My body, you have always been the ceremony to transform pain into creation, the gathering place of all our ancestors and spirit kin. My body. Our oldest Anishinaabeg technology. My body. Our oldest Anishinaabeg technology.
This may at first sound odd if one doesn’t buy into Indigenous spirituality. But place it against this bit from Steven Shapiro about the discourses of the sexed body (he is contrasting Delany with Bataille).
For Delany, in contrast, sexual extremity is conceived not as a rupturing of the self, but as its continual metamorphosis — or better (to use a word from Gilbert Simondon and Bernard Stiegler) as its transindividuation, its becoming-with-others. For Delany, sex is a continual, and never-to-be-concluded, exploration of the intensities and extensities of the flesh. Sexual acts involve a whole range and series of bodily pleasures, and an activation of the body’s previously unknown potentialities. These actions, and the potentialities they unleash, connect people more intensely to one another, and to the world as a whole. Far from involving a shattering of the ego, these actions help to define, and also to change, the contours of an evanescent “self” that does not pre-exist them: a self that has certain persisting efforts and obsessions, to be sure, but that is also open to the warmth and openness of contact with others, as well as to the vagaries of time and chance and Muddle.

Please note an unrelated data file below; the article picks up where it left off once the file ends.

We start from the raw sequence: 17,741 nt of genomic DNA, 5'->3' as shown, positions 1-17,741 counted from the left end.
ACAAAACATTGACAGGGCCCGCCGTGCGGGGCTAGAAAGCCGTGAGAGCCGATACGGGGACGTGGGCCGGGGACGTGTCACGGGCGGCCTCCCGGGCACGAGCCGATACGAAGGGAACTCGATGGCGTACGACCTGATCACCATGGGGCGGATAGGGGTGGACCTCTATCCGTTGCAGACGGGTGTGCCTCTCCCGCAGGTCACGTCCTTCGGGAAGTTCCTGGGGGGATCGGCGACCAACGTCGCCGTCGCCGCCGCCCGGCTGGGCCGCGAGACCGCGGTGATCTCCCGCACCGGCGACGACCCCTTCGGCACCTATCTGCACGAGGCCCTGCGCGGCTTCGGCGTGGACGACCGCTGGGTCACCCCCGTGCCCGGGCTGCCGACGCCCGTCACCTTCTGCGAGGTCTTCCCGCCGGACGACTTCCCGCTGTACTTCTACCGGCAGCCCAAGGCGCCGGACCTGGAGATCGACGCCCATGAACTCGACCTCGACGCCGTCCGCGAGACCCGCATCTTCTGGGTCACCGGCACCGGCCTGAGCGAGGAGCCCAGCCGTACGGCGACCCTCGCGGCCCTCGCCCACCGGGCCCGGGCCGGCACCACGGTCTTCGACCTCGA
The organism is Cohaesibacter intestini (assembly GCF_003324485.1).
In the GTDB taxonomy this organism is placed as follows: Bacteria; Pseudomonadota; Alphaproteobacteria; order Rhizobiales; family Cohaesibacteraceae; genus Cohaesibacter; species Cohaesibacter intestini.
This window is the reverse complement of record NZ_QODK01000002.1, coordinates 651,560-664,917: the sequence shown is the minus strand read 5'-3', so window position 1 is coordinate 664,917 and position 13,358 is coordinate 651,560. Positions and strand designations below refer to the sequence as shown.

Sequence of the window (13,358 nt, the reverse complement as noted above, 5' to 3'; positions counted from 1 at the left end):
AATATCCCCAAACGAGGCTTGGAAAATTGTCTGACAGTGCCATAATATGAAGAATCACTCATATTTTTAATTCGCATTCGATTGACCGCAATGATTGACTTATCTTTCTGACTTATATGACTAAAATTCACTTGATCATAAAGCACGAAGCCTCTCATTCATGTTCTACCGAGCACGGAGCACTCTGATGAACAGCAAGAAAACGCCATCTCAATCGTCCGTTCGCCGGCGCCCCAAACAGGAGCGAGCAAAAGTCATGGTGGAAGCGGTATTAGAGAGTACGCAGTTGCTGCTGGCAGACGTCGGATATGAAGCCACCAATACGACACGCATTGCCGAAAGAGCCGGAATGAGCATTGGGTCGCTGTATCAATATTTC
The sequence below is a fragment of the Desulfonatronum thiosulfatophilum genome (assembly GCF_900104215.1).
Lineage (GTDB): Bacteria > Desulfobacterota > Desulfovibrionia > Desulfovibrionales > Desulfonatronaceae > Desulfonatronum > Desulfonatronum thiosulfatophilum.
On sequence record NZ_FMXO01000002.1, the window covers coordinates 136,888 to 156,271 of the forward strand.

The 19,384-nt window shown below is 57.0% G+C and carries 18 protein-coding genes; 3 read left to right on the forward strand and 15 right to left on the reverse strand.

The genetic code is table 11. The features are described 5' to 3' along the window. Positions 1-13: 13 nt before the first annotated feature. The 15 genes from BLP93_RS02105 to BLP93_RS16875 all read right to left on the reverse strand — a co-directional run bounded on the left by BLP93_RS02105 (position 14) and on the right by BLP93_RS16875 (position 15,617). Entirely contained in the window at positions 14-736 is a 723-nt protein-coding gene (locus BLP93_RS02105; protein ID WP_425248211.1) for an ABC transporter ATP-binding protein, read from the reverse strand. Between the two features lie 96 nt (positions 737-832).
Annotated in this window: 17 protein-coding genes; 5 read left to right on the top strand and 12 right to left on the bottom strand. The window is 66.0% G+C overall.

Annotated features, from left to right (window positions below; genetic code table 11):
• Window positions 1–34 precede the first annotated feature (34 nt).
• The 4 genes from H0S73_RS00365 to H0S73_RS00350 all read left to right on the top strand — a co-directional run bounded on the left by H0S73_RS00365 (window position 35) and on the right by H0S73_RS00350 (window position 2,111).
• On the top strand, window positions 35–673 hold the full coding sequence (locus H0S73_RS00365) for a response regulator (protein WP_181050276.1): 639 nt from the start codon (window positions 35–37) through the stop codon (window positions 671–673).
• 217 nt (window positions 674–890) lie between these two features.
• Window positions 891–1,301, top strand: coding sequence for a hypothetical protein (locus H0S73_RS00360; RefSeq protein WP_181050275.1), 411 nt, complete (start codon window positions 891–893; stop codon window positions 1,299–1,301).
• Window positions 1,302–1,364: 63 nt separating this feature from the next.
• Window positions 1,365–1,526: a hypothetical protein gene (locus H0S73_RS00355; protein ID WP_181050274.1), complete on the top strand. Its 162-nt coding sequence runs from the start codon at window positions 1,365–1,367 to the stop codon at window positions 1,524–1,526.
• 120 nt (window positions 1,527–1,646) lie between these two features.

“Ars Vitae: Delany’s Philosophical Fable”
Essay appended to Phallos by Samuel R. Delany
The space of the ancestors in decolonial theory might be likened to a “preindividuated milieu”. But this is but a beginning.
And so for day 2280